70 young volunteers drawn from selected communities in Monrovia formed part of a two-day Community Based adaptation training at the Monrovia City Hall, on the benefits and impacts of coastal ecosystems and the urgency for grassroots community action to combat climate change in Liberia.
The exercise is part of series of activities organized under the UNDP National Adaptation Plans Project (NAPs) in partnership with the Environmental Protection Agency (EPA), Society for the Conservation of Nature of Liberia (SCNL) and the National Disaster Management Agency (NDMA), with funding from the Green Climate Fund.
The training targets community-based approach to building resilience, enabling environments for local actions, and capacity assessment for adaptation planning.
The selected number of trained volunteers from the project communities, are charged to coordinate tree planting activities with each participant expected to plant and adapt 5 trees, and clean-up campaigns that involve drainages and flood plains.
Monrovia City Corporation (MCC) Mayor Jefferson Koijee through his Representative challenged the beneficiaries to use the training as an opportunity to be agents of change in their respective communities.
A message from UNDP Resident Representative Pa LaminBeyai delivered through his proxy ShekuDavowa, reminded beneficiaries that the issue of climate change is everybody’s business.
Dr. Beyai noted that a comprehensive and holistic approach was needed to address the attending circumstances that affect the livelihood of many families due to the effects of climate change.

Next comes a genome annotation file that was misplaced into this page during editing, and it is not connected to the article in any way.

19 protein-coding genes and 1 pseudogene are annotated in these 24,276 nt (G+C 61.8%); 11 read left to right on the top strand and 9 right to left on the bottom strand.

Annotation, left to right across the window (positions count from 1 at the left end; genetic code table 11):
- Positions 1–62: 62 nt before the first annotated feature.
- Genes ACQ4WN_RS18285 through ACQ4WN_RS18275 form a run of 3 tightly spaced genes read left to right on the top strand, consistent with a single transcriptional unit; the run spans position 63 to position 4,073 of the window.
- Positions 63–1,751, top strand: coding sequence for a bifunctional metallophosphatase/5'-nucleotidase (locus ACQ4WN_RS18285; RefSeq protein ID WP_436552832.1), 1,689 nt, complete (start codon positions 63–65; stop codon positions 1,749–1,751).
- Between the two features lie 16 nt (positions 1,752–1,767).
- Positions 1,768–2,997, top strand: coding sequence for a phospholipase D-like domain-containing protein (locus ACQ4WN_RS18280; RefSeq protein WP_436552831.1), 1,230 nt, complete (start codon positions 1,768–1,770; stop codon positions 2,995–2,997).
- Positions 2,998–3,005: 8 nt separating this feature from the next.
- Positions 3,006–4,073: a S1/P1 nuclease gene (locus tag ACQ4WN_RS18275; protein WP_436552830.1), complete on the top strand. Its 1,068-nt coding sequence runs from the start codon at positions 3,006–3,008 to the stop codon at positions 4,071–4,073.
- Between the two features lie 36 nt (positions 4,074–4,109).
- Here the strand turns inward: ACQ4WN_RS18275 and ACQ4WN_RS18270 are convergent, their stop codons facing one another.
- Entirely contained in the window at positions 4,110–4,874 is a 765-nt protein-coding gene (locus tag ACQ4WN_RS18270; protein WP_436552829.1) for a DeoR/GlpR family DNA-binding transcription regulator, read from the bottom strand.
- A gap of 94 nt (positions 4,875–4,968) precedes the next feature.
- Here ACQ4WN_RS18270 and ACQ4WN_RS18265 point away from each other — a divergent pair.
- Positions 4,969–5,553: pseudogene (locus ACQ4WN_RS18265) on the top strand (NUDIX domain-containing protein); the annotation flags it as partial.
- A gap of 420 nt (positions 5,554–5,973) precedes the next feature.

He called for the commitment of Liberians nation-wide in reaching out and spreading the relevant information needed to prepare the Country adapt to climate change.
“Induvial and communities are clothed with the responsibility to adequately prepare themselves, using a bottom to top approach in the fight against climate change” Beyai noted.
NAP Project Manager Abraham Tumbey emphasized that Liberia needs a long term plan and strategy to deal with climate change issues in the country.
Tumbey noted that people living in communities must be fully involve in taking initiatives that will help mitigate the impact of climate change on their environment.
Community networks are expected to be established with members consistently engaged in local management activities for coastal ecosystem management and building resilience to climate change through adaptation initiatives.
These activities will also add on to ongoing sensitization initiatives undertaken by the project.
Each community volunteer network for coastal ecosystem management will be supported with the provision of tools and equipment for the exercise.
Michael Garbo, Executive Director of SCNL pointed out that mitigation of the effects of climate change must be holistic approach that covers every sector of the society.
For his part, NDMA Executive Director Henry Williams applauded the efforts of the organizers, especially UNDP and EPA for the tireless effort being exhibited through structured programs that involve communities especially young people and women.
Mr. Williams stressed that volunteerism is a motivating factor that rallies communities into action and being responsive to tackling issues that affect their wellbeing, applauding the government for actionable steps being taken to address environmental issues.
Concluding, Deputy EPA Executive Director Randall Dobayou reminded the beneficiaries that Liberia stands to lose so much if nothing is done to save the environment.
According to Dobayou, the need for national consciousness and massive public awareness cannot be understated if Liberia intends to stand out among countries involved in the fight against climate change.
The training covers topics on the basics of climate change and adaptation, the impacts and common practices of community based adaptation among others.